From slap-up breakfasts to restoring hot tubs and expert advice, catered chalets are increasingly popular with Irish skiers.
"That was simply spectacular... are you okay?"
I calculated from my Yuge app (a terrific mechanism that allows you to track distance covered, max speed, average speed and pistes covered) that I was travelling at 64.3kph when I came crashing down head first.
Managing to keep hold of one pole, I used it to return to a vertical position before turning to look for its partner and the two skis that I had been parted with.
Catching a bad edge at that speed was pretty unfortunate. The brilliant Louisa (our guide and mentor from ESF) was the one who had deemed it spectacular (without knowing how painful).
I soldiered on, but couldn't help feeling that I was probably nursing a mild concussion. I certainly had a bump on the forehead.
With the passing of time on the slopes of picturesque La Plagne and Louisa's advice, however, I steadily improved.
Visiting the French Alps in April only adds to the variables one has to consider when clicking into a pair of skis. Perfectly-groomed pistes in the morning gradually turn slushy in the afternoon and the joyous traffic helps to form bumps that take some negotiating.
'Stand up in your turns!', 'Keep your shoulders facing down the mountain', 'Push your hips forward', 'Take a breather'.
These are just a sample of Louisa's instructions. There are so many things to consider when making your way from the Glacier de Bellecote to Plagne 1800 and the safety of the Chalet Alisier.
Skiing back to within 100 yards of the front door was a luxury. In fact, it's only when you get back to the safety of the chalet that you realise what a comfort it truly is.
A splash and dash shower, whip on the trunks, don the flip flops and it's out to the hot tub. The perfect tonic for weary muscles and aching bones. A nice trip to the adjacent sauna and you're almost recovered. A glass (or three) of wine and a hearty dinner will have you excited about tackling the slopes again tomorrow.
Chalet living isn't really an Irish thing, but that's changing and we're finally copping on to why it is so popular with our European cousins.
Continental breakfasts on offer in most Alpine hotels are nice, but by 10.30am you'll have burned off most of those calories and the tummy will begin rumbling. At Chalet Ailisier, a large bowl of porridge and a plate of hash browns, beans, bacon and eggs will last you till lunchtime.
Afternoon tea is offered each day and a fresh cake is baked each morning for the chalet. On six of the seven evenings, your hosts will prepare a three-course meal.
I was genuinely surprised by the quality of the food served up and the house wine was delicious. You may even get a song to accompany your tartiflette, one of the Alps' best-loved dishes, with potato, bacon and reblochon cheese.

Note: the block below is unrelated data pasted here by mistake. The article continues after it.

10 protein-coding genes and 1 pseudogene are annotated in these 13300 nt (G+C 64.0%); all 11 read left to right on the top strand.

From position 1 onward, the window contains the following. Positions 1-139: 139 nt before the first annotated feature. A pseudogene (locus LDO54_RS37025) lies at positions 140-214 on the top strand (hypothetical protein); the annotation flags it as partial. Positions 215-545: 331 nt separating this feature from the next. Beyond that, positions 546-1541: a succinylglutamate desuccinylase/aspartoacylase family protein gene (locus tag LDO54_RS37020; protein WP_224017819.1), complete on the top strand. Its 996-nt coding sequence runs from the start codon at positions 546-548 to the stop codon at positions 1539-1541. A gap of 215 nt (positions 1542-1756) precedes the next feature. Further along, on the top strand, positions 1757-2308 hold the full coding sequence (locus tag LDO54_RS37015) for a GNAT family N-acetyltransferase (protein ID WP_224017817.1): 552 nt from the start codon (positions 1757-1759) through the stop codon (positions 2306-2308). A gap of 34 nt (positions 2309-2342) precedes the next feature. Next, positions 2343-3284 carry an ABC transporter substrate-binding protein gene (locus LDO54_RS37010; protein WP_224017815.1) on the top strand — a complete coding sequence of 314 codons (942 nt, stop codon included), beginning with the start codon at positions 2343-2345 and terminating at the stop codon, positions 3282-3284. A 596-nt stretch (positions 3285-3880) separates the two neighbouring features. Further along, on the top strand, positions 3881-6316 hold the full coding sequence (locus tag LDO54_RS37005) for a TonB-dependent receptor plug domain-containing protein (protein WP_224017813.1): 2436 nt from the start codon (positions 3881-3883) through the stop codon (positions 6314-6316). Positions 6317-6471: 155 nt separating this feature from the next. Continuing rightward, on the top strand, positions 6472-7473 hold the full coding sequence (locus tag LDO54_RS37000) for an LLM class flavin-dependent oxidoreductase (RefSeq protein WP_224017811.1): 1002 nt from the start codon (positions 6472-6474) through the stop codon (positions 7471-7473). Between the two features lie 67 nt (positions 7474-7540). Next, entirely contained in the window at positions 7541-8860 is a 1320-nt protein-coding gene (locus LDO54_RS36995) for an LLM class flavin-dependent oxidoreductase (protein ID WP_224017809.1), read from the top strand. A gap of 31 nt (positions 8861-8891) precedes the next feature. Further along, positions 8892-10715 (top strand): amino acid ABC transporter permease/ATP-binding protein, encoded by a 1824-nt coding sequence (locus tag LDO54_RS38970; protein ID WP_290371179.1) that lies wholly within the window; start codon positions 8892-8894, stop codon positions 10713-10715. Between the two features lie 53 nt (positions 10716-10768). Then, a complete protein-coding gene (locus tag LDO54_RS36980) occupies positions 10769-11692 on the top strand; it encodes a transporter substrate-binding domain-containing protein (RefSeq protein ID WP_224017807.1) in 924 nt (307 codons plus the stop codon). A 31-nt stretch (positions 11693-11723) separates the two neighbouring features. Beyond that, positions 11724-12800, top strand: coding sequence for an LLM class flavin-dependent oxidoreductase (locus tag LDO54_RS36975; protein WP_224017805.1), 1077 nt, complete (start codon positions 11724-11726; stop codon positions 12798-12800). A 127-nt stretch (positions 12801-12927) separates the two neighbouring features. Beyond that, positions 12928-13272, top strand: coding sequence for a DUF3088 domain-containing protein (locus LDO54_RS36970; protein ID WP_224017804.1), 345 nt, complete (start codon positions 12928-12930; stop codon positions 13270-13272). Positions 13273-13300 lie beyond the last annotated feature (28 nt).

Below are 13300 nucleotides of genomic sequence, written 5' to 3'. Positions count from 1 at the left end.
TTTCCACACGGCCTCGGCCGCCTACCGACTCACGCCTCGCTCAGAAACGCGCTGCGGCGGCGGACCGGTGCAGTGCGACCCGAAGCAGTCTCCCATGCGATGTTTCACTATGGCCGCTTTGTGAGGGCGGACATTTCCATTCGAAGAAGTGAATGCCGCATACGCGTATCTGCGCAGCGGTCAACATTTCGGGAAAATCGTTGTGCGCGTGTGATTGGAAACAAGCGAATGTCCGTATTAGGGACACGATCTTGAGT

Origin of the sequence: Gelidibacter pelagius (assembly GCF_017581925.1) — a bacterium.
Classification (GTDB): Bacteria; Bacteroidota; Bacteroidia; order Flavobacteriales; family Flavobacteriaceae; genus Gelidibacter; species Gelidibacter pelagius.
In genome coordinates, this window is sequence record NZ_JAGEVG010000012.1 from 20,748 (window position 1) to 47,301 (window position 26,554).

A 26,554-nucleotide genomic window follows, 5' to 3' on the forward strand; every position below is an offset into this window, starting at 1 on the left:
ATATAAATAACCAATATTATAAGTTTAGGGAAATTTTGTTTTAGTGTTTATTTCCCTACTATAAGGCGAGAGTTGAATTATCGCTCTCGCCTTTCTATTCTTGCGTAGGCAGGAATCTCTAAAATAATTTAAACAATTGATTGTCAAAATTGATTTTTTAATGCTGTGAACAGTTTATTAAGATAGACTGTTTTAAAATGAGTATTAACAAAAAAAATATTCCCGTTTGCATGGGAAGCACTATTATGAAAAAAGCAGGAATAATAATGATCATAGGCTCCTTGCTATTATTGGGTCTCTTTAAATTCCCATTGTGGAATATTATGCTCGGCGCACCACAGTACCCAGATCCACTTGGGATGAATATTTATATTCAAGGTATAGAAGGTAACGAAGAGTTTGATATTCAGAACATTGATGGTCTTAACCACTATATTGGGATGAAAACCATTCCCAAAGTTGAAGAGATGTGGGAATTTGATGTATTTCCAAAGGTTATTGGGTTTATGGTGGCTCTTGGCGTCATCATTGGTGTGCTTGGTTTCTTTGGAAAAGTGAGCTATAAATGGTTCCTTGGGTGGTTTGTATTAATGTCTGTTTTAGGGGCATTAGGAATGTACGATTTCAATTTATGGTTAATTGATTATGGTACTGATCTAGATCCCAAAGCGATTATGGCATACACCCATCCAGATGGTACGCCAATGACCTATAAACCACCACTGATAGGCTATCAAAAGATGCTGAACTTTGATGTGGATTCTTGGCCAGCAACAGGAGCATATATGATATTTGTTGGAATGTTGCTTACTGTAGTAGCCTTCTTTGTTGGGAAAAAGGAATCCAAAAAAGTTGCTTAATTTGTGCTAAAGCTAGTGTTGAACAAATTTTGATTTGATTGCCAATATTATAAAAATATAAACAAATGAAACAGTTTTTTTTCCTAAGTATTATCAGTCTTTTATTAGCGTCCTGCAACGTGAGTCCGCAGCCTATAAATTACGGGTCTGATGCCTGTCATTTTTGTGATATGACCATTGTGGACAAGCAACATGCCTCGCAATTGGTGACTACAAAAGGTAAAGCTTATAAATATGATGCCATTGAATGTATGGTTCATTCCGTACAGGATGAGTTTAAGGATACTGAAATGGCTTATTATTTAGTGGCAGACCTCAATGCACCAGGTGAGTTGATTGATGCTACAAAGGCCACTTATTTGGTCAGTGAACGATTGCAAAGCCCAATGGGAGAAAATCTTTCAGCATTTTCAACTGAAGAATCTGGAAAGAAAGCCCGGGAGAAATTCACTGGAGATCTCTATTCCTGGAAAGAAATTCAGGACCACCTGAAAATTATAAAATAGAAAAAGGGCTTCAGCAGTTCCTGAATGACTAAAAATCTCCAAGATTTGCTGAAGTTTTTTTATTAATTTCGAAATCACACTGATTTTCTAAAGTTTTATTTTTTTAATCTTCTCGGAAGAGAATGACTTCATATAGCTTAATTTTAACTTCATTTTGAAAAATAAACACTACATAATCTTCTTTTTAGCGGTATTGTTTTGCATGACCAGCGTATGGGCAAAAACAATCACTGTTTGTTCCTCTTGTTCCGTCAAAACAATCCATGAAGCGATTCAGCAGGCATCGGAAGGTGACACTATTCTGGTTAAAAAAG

Rob and Michael from Shropshire were our chalet hosts and for all the convenience, luxury and comfort provided at Ailisier, they were the highlight of our stay.
These were two guys living the dream. Working in the morning and evenings and skiing in the afternoon. Their energy was infectious and their knowledge of La Plagne and what it has to offer was invaluable.
It was this personal touch that sold the chalet idea to me. It makes skiing more affordable, it's ideal for families, small groups, large groups and couples and there is a homely atmosphere that I loved.
Cormac travelled as a guest of Directski.com to the resort of Plagne 1800 in France. It has over 50 chalets in the French Alps, in the resorts of La Plagne, Les Arcs, Meribel, Val d'Isere, La Tania, Val Thorens and La Rosiere, with direct flights from Dublin.
Directski.com offer chalets that catering for six to 22 guests. If you have a group that can take an entire chalet that's great, but taking a room within one offers a superb opportunity to meet new people and learn about the best spots for the aprés ski.
Accommodation was at the Chalet Alisier, where prices start from €1,046pp sharing based on travel in January 2019. For winter 2018/19, the chalet has been renovated and is now offered as two separate chalets - Chalet Alisier 1 has accommodation for up to 15 people and Chalet Alisier 2 has accommodation for up to 10.
Prices include return flights from Dublin with a 20kg luggage allowance, transfers, canapés on arrival, breakfast and afternoon tea each day and six three-course evening meals including wine, taxes, a L'Occitane gift and your chalet host on hand for great local advice right throughout the week.
For further details, call 01 254-6300 or visit directski.com.